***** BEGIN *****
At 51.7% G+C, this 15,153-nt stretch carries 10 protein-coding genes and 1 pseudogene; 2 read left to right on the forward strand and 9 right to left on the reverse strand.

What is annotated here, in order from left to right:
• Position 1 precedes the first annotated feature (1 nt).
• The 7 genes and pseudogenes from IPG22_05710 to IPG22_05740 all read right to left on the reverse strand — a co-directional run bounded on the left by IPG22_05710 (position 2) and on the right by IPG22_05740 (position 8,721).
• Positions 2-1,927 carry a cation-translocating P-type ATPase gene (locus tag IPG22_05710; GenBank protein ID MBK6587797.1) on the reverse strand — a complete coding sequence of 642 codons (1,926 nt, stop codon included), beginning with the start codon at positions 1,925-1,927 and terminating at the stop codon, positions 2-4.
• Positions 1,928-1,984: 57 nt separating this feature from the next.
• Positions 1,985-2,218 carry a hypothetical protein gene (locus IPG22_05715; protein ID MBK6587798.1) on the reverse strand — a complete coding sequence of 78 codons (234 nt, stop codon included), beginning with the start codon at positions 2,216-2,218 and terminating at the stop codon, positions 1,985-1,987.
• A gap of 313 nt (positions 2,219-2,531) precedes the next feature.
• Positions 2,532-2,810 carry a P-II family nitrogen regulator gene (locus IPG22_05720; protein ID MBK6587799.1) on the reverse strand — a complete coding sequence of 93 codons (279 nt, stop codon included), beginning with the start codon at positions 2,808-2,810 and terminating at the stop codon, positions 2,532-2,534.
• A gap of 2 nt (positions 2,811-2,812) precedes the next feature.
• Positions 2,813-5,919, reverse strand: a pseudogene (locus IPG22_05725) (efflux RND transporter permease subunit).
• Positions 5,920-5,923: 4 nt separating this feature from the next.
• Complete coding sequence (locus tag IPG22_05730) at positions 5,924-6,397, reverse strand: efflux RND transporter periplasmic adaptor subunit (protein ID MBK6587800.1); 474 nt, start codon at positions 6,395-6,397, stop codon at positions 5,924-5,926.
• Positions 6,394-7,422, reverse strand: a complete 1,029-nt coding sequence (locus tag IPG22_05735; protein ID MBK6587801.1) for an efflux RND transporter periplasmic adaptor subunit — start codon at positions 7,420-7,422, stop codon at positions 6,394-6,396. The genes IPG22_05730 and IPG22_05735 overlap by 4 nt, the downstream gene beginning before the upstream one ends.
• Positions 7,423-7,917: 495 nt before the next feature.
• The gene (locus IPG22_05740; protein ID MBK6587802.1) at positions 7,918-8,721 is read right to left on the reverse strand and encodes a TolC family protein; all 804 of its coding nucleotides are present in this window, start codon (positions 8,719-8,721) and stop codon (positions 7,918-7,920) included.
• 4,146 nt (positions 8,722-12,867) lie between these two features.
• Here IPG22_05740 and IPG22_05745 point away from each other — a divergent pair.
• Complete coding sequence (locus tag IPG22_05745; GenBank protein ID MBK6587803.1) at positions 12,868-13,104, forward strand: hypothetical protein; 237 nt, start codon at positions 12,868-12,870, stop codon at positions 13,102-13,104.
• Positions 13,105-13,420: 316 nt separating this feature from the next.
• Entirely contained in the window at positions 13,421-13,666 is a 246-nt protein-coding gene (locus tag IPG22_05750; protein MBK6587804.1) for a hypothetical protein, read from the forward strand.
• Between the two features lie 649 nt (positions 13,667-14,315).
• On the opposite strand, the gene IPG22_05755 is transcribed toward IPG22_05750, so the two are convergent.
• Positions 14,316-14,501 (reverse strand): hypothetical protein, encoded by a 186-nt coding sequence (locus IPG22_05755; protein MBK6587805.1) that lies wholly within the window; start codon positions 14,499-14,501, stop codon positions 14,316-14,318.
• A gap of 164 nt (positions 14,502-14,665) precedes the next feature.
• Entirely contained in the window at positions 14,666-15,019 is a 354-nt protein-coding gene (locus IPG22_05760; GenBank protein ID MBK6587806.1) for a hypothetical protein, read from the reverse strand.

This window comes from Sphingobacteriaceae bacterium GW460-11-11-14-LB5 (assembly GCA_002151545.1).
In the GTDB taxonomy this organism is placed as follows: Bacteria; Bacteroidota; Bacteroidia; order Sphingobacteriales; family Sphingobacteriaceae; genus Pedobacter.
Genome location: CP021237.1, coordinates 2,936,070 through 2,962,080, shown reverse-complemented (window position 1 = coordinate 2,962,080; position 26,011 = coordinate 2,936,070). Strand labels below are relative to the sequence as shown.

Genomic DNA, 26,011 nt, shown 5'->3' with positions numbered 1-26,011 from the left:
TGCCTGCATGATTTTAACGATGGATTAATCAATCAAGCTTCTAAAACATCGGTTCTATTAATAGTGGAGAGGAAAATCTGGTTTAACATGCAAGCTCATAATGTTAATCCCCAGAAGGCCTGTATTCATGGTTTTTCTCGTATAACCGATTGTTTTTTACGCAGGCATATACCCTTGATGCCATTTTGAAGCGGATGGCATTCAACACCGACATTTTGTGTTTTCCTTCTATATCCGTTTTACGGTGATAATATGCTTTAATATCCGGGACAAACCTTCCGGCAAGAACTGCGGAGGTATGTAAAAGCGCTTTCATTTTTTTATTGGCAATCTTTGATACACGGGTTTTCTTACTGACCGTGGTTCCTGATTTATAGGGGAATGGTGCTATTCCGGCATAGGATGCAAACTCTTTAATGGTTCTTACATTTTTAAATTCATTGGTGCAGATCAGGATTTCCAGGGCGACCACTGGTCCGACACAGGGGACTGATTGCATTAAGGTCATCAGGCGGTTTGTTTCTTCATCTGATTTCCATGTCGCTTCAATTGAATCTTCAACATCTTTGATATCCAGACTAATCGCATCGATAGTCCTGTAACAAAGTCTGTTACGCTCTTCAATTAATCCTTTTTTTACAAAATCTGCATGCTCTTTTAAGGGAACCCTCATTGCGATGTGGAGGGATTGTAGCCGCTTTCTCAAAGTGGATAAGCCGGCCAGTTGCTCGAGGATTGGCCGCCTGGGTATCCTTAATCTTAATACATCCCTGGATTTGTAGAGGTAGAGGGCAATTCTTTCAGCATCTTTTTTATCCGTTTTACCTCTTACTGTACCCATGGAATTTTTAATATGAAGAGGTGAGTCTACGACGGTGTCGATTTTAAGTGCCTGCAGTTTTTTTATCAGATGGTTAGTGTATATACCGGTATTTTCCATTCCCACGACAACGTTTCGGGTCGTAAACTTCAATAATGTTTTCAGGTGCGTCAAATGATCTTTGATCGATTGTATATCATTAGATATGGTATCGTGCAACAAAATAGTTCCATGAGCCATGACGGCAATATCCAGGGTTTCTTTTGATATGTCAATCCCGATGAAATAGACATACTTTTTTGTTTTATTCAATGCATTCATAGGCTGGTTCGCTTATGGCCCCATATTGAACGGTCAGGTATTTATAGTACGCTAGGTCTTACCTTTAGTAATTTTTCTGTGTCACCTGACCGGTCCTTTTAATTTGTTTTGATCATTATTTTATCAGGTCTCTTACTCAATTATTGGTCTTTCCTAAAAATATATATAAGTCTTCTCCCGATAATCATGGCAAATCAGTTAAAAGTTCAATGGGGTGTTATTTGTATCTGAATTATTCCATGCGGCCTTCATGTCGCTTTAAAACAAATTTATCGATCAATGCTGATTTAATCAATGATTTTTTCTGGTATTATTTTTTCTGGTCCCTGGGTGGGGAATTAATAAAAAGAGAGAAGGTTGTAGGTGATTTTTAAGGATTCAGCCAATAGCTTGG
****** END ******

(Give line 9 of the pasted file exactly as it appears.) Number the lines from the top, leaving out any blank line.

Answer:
• Positions 2,532-2,810 carry a P-II family nitrogen regulator gene (locus IPG22_05720; protein ID MBK6587799.1) on the reverse strand — a complete coding sequence of 93 codons (279 nt, stop codon included), beginning with the start codon at positions 2,808-2,810 and terminating at the stop codon, positions 2,532-2,534.